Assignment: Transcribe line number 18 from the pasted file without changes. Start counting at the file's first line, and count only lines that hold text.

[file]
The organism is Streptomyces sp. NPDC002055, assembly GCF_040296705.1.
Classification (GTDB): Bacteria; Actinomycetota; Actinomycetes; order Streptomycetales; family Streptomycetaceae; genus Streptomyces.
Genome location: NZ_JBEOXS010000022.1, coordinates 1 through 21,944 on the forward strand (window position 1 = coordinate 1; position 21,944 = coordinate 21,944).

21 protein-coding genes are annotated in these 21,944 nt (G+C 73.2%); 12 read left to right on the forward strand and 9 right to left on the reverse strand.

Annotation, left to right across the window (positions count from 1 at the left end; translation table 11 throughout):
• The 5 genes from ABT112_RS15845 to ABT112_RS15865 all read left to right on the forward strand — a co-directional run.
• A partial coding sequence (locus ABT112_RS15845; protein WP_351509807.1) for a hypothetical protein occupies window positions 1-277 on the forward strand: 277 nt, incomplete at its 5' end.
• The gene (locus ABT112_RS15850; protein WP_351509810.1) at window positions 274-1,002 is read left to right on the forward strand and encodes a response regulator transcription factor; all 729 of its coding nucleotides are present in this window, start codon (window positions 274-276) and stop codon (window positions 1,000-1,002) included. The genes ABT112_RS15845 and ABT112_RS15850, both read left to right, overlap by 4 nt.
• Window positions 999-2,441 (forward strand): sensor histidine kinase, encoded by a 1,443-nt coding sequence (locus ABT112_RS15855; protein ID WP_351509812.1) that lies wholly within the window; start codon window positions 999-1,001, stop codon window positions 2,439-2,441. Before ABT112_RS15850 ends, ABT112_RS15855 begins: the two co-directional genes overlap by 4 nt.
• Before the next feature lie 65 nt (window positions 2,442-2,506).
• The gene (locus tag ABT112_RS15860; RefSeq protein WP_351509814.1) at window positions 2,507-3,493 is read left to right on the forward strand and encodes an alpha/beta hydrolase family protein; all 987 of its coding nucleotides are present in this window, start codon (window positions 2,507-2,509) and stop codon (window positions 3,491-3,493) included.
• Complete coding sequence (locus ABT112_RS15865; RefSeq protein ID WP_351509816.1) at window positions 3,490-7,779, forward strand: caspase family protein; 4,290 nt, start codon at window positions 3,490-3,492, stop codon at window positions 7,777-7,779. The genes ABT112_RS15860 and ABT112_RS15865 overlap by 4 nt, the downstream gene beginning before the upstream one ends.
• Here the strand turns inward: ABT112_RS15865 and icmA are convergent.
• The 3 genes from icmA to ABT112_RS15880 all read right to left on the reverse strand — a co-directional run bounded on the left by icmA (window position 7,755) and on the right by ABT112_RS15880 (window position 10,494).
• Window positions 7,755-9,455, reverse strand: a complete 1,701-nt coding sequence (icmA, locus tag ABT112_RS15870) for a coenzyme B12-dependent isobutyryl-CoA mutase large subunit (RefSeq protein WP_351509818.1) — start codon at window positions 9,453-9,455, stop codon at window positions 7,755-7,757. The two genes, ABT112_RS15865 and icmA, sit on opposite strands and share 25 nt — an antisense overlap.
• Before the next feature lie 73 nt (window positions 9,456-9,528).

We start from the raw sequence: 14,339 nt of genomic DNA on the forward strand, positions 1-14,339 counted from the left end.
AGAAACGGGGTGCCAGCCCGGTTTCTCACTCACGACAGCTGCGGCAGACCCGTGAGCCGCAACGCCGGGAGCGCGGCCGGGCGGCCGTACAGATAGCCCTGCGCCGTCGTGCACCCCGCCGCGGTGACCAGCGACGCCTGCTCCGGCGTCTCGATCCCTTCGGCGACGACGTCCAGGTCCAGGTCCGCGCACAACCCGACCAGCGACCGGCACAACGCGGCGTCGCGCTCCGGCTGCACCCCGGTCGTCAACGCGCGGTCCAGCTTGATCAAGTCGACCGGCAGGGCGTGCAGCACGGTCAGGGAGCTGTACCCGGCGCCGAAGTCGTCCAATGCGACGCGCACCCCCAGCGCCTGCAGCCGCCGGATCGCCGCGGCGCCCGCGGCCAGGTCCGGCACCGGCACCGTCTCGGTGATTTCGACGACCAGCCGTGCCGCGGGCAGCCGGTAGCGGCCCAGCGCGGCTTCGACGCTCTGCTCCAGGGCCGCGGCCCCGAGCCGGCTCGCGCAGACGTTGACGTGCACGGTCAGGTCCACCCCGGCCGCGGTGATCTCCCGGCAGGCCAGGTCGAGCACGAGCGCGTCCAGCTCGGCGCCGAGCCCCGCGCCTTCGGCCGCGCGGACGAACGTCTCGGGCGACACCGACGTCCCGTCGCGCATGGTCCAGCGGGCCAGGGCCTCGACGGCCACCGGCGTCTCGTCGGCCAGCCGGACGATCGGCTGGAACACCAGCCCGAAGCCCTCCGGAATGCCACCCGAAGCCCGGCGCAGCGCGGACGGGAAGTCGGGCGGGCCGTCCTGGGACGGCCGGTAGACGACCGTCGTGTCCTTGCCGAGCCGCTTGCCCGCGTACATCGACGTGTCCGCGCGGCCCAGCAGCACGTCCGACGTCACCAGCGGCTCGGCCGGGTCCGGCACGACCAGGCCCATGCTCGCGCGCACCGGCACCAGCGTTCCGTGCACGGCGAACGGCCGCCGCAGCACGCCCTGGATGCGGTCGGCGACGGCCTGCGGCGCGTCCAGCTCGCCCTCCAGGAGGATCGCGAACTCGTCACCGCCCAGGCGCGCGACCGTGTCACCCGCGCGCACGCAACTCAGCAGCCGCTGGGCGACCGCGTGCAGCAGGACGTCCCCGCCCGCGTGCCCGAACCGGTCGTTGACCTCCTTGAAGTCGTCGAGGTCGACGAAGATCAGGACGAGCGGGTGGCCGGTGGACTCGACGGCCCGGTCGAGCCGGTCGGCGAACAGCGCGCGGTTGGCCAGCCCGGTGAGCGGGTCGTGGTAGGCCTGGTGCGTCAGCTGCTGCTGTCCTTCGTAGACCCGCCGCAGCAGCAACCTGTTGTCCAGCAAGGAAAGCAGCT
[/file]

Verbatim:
AGAAACGGGGTGCCAGCCCGGTTTCTCACTCACGACAGCTGCGGCAGACCCGTGAGCCGCAACGCCGGGAGCGCGGCCGGGCGGCCGTACAGATAGCCCTGCGCCGTCGTGCACCCCGCCGCGGTGACCAGCGACGCCTGCTCCGGCGTCTCGATCCCTTCGGCGACGACGTCCAGGTCCAGGTCCGCGCACAACCCGACCAGCGACCGGCACAACGCGGCGTCGCGCTCCGGCTGCACCCCGGTCGTCAACGCGCGGTCCAGCTTGATCAAGTCGACCGGCAGGGCGTGCAGCACGGTCAGGGAGCTGTACCCGGCGCCGAAGTCGTCCAATGCGACGCGCACCCCCAGCGCCTGCAGCCGCCGGATCGCCGCGGCGCCCGCGGCCAGGTCCGGCACCGGCACCGTCTCGGTGATTTCGACGACCAGCCGTGCCGCGGGCAGCCGGTAGCGGCCCAGCGCGGCTTCGACGCTCTGCTCCAGGGCCGCGGCCCCGAGCCGGCTCGCGCAGACGTTGACGTGCACGGTCAGGTCCACCCCGGCCGCGGTGATCTCCCGGCAGGCCAGGTCGAGCACGAGCGCGTCCAGCTCGGCGCCGAGCCCCGCGCCTTCGGCCGCGCGGACGAACGTCTCGGGCGACACCGACGTCCCGTCGCGCATGGTCCAGCGGGCCAGGGCCTCGACGGCCACCGGCGTCTCGTCGGCCAGCCGGACGATCGGCTGGAACACCAGCCCGAAGCCCTCCGGAATGCCACCCGAAGCCCGGCGCAGCGCGGACGGGAAGTCGGGCGGGCCGTCCTGGGACGGCCGGTAGACGACCGTCGTGTCCTTGCCGAGCCGCTTGCCCGCGTACATCGACGTGTCCGCGCGGCCCAGCAGCACGTCCGACGTCACCAGCGGCTCGGCCGGGTCCGGCACGACCAGGCCCATGCTCGCGCGCACCGGCACCAGCGTTCCGTGCACGGCGAACGGCCGCCGCAGCACGCCCTGGATGCGGTCGGCGACGGCCTGCGGCGCGTCCAGCTCGCCCTCCAGGAGGATCGCGAACTCGTCACCGCCCAGGCGCGCGACCGTGTCACCCGCGCGCACGCAACTCAGCAGCCGCTGGGCGACCGCGTGCAGCAGGACGTCCCCGCCCGCGTGCCCGAACCGGTCGTTGACCTCCTTGAAGTCGTCGAGGTCGACGAAGATCAGGACGAGCGGGTGGCCGGTGGACTCGACGGCCCGGTCGAGCCGGTCGGCGAACAGCGCGCGGTTGGCCAGCCCGGTGAGCGGGTCGTGGTAGGCCTGGTGCGTCAGCTGCTGCTGTCCTTCGTAGACCCGCCGCAGCAGCAACCTGTTGTCCAGCAAGGAAAGCAGCT